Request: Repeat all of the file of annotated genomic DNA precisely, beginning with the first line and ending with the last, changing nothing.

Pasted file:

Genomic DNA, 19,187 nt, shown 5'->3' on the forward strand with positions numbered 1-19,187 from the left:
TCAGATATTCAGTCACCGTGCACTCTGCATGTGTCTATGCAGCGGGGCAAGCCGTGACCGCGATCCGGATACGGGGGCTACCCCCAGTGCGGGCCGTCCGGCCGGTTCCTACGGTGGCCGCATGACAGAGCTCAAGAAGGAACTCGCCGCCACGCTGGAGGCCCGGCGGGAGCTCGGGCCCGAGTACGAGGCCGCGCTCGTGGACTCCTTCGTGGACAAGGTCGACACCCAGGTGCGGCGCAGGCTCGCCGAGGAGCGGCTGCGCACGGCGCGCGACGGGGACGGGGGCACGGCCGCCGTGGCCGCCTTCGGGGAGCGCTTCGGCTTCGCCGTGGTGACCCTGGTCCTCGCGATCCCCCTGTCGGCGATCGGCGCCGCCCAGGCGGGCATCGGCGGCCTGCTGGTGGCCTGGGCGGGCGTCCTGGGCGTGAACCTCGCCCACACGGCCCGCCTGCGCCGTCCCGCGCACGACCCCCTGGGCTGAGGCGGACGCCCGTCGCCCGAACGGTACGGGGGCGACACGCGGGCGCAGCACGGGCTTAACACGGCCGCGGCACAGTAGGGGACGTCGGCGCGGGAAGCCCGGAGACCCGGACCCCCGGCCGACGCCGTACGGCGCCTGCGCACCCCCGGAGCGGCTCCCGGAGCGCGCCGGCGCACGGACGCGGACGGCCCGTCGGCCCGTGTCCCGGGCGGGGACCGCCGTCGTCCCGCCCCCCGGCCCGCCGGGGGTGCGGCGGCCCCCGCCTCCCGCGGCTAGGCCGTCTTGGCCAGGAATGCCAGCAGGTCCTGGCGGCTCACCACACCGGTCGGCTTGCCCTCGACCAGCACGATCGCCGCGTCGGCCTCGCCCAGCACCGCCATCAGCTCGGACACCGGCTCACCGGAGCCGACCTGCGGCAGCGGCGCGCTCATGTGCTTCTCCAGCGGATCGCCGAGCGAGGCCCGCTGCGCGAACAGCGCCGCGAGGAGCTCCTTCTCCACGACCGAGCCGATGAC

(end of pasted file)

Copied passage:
Genomic DNA, 19,187 nt, shown 5'->3' on the forward strand with positions numbered 1-19,187 from the left:
TCAGATATTCAGTCACCGTGCACTCTGCATGTGTCTATGCAGCGGGGCAAGCCGTGACCGCGATCCGGATACGGGGGCTACCCCCAGTGCGGGCCGTCCGGCCGGTTCCTACGGTGGCCGCATGACAGAGCTCAAGAAGGAACTCGCCGCCACGCTGGAGGCCCGGCGGGAGCTCGGGCCCGAGTACGAGGCCGCGCTCGTGGACTCCTTCGTGGACAAGGTCGACACCCAGGTGCGGCGCAGGCTCGCCGAGGAGCGGCTGCGCACGGCGCGCGACGGGGACGGGGGCACGGCCGCCGTGGCCGCCTTCGGGGAGCGCTTCGGCTTCGCCGTGGTGACCCTGGTCCTCGCGATCCCCCTGTCGGCGATCGGCGCCGCCCAGGCGGGCATCGGCGGCCTGCTGGTGGCCTGGGCGGGCGTCCTGGGCGTGAACCTCGCCCACACGGCCCGCCTGCGCCGTCCCGCGCACGACCCCCTGGGCTGAGGCGGACGCCCGTCGCCCGAACGGTACGGGGGCGACACGCGGGCGCAGCACGGGCTTAACACGGCCGCGGCACAGTAGGGGACGTCGGCGCGGGAAGCCCGGAGACCCGGACCCCCGGCCGACGCCGTACGGCGCCTGCGCACCCCCGGAGCGGCTCCCGGAGCGCGCCGGCGCACGGACGCGGACGGCCCGTCGGCCCGTGTCCCGGGCGGGGACCGCCGTCGTCCCGCCCCCCGGCCCGCCGGGGGTGCGGCGGCCCCCGCCTCCCGCGGCTAGGCCGTCTTGGCCAGGAATGCCAGCAGGTCCTGGCGGCTCACCACACCGGTCGGCTTGCCCTCGACCAGCACGATCGCCGCGTCGGCCTCGCCCAGCACCGCCATCAGCTCGGACACCGGCTCACCGGAGCCGACCTGCGGCAGCGGCGCGCTCATGTGCTTCTCCAGCGGATCGCCGAGCGAGGCCCGCTGCGCGAACAGCGCCGCGAGGAGCTCCTTCTCCACGACCGAGCCGATGAC